Directed by Roger DeLaurier with sets by Andy Hammer, costumes by Frederick Deeben, lighting by Tamar Geist and sound by Elisabeth Rebel, Three Sisters stars Paul Henry, Karin Hendricks, Elizabeth Stuart, Stephanie Philo, Natasha Harris, Erik Stein, Andrew Philpot, Evans Eden Jarnefeldt, Quinn Mattfeld, Peter Hadres, John Keating, Scott Fuss, Tom Ammon, Kitty Balay, Brooke Martin and Mike Fiore.
In 1940, diplomat and MP Harold Nicolson paid a visit to David Lloyd George. It was decades since the controversial ex-prime minister had been in power. The two talked current politics. “You’re well out of it,” Nicolson said. “You’re never well out of it,” Lloyd George said. “You’re just out of it.”
Feeling “out of it” is one of the main things that Three Sisters is about, especially for the women characters; the sense that nothing much is going on where you are, that the people you see everyday are boring, and that everything interesting is happening somewhere else. For the three Prozorov sisters and their brother Andrei, that somewhere else is Moscow.
It is good to remember that Chekhov thought of his plays as comedies, and so did the first audiences. The trap the playwright has set for us is to invite us to agree with the Prozorovs that their lives are boring, and that nothing is going on around them. In fact, there are continuous emotional storms washing over their menage — there is a disastrous marriage, there is domestic cruelty, there is an adulterous affair, there is a duel.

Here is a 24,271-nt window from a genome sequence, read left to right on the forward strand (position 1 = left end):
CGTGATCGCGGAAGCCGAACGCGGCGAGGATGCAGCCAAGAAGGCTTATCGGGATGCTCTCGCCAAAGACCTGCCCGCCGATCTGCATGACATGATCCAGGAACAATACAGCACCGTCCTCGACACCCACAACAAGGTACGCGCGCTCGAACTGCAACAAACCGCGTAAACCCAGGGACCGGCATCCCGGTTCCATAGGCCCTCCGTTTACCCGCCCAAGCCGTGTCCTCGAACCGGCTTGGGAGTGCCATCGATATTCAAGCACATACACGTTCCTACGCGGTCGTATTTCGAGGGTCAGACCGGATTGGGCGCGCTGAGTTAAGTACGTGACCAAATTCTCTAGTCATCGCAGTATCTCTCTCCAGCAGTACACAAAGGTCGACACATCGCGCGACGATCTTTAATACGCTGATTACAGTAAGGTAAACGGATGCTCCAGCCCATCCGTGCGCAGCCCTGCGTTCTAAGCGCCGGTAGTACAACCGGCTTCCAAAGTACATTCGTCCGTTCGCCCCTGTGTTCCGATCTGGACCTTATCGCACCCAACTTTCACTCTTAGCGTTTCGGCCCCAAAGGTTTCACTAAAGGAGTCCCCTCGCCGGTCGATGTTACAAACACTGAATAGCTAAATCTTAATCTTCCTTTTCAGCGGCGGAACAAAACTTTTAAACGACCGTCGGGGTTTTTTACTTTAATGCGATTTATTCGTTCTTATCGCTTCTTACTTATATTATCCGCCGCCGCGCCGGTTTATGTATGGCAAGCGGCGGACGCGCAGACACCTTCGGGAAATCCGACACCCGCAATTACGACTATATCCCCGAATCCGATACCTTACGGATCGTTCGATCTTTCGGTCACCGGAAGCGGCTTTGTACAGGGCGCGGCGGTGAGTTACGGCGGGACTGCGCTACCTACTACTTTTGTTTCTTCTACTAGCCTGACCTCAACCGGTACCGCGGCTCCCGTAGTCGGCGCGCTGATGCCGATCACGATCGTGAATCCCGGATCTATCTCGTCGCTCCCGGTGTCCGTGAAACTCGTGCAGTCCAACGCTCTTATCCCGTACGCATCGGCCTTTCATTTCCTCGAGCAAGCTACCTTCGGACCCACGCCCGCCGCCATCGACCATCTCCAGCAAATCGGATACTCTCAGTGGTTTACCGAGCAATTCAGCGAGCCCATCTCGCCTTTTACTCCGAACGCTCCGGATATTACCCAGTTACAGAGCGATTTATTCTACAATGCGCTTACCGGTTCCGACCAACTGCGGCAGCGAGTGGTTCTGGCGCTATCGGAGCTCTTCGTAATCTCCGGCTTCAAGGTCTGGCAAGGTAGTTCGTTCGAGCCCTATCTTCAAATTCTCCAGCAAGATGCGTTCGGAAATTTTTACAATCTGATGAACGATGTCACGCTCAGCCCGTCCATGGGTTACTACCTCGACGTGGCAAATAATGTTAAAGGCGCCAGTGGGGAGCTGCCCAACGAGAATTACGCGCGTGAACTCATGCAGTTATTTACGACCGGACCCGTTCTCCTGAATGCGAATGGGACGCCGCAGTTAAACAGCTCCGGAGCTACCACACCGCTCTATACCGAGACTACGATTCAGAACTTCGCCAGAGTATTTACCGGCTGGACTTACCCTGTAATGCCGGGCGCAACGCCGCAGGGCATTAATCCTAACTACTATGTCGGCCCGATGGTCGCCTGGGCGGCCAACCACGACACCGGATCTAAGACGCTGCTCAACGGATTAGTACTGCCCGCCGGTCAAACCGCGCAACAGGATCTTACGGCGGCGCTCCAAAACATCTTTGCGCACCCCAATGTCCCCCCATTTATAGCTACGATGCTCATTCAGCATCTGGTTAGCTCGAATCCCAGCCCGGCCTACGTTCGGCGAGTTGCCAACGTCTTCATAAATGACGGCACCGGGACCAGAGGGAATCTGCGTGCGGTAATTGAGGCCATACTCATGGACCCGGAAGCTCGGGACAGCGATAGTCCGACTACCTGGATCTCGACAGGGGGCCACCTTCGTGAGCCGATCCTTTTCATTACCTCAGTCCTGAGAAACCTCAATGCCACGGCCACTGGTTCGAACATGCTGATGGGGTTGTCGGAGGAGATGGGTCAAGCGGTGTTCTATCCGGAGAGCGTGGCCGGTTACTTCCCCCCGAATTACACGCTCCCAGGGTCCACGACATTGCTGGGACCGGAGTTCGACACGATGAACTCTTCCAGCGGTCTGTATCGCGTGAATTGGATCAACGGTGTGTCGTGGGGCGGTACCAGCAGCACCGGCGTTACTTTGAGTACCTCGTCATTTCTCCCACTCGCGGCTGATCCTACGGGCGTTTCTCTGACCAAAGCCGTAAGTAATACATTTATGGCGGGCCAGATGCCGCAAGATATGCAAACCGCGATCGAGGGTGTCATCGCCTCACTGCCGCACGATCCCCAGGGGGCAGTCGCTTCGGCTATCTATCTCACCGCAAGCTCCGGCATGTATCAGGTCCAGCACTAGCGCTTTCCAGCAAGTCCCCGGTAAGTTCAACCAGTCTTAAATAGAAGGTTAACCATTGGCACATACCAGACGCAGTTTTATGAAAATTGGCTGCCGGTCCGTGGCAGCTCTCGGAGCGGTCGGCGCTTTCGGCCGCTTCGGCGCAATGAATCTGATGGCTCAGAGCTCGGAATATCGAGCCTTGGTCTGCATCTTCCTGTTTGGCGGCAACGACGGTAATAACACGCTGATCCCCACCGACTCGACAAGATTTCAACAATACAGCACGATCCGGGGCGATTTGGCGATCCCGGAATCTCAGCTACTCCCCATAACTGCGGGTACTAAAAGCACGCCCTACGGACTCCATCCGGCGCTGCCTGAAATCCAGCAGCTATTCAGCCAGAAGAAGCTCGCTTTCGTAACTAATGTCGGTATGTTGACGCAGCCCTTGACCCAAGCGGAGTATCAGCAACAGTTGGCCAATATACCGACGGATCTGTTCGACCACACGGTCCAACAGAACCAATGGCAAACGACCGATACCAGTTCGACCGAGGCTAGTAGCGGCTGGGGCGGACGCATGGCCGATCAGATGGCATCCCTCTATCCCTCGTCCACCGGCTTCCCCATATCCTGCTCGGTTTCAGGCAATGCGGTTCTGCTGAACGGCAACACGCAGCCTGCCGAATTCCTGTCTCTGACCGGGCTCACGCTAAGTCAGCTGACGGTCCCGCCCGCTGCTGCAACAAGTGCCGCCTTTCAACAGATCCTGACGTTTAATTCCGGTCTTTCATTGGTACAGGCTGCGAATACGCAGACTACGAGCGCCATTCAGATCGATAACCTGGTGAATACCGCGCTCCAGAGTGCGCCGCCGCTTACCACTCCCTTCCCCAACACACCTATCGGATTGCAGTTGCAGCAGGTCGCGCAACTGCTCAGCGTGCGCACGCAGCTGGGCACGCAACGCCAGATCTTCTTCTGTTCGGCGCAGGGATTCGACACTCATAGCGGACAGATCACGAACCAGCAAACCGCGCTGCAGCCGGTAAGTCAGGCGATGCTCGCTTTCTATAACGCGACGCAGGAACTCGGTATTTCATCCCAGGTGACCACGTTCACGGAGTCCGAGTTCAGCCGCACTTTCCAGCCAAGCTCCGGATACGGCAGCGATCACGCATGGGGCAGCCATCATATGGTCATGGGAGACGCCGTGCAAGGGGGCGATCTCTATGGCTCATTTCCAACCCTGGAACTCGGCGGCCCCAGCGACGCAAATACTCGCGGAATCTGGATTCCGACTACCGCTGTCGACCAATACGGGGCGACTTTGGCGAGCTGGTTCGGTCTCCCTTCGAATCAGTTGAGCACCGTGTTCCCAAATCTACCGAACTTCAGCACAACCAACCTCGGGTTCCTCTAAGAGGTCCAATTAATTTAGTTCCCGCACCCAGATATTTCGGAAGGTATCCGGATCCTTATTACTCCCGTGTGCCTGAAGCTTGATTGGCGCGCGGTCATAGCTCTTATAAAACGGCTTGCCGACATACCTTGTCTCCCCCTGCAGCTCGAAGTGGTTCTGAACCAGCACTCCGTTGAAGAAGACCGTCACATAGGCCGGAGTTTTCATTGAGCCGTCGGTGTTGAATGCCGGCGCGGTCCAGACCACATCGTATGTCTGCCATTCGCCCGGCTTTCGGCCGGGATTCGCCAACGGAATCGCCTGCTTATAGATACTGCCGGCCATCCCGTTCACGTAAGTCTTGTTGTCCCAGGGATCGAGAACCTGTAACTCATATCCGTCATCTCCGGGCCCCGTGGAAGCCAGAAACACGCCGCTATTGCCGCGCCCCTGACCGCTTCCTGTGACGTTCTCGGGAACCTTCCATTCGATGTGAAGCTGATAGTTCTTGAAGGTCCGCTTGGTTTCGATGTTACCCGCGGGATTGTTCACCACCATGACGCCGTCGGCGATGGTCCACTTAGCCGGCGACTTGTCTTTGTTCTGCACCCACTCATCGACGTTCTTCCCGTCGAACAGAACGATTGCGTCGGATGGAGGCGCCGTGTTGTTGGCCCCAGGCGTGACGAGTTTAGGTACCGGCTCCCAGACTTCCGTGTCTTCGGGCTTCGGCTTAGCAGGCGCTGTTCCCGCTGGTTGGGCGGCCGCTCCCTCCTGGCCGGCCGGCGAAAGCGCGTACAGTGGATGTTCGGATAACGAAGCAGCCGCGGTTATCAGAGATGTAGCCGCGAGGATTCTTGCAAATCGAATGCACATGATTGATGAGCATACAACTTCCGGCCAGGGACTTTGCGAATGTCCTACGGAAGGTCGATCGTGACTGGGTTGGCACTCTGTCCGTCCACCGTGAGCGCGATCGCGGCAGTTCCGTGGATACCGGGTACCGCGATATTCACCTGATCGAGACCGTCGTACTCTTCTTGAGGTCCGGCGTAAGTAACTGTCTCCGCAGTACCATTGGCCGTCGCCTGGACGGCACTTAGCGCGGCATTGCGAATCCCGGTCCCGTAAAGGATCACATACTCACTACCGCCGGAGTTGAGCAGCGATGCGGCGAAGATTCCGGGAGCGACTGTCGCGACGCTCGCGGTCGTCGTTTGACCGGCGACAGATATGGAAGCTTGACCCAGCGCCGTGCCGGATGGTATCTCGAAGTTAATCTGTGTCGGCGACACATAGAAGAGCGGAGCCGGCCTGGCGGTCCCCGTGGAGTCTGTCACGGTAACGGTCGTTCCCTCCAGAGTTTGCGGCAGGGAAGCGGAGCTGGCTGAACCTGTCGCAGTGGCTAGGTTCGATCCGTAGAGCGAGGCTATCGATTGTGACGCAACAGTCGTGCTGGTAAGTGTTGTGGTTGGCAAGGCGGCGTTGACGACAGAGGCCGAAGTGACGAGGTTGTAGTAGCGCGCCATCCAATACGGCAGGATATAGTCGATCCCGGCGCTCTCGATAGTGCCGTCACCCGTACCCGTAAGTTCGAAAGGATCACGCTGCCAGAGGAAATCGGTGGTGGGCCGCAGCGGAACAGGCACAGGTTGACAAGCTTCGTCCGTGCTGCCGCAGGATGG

By the time of the final curtain, the life of every single character has suffered a traumatic shock, and it is only their blindness to the real content of their lives that allows them to complain of the terrible day-in/day-out sameness of it all. They suffer from the disease of Romanticism — the Romanticism that Geoffrey Scott describes in his disturbing little book, The Architecture of Humanism, as “idealises the distant, both of time and place; it identifies beauty with strangeness ... It is most often retrospective, turning away from the present, however valuable, as being familiar. It is always idealistic, casting on the screen of an imaginary past the projection of its unfulfilled desires.”
Three Sisters plays at 7 p.m. Sept. 7-8, 14, 20-21 and 28; at 1:30 p.m. Sept. 9, 12, 16, 19, 23, 26 and 30; and at 1:30 and 7 p.m. Sept. 15, 22 and 29.
Tickets are $14 to $30. For single tickets and show times, call the box office at 805.922.8313 or click here.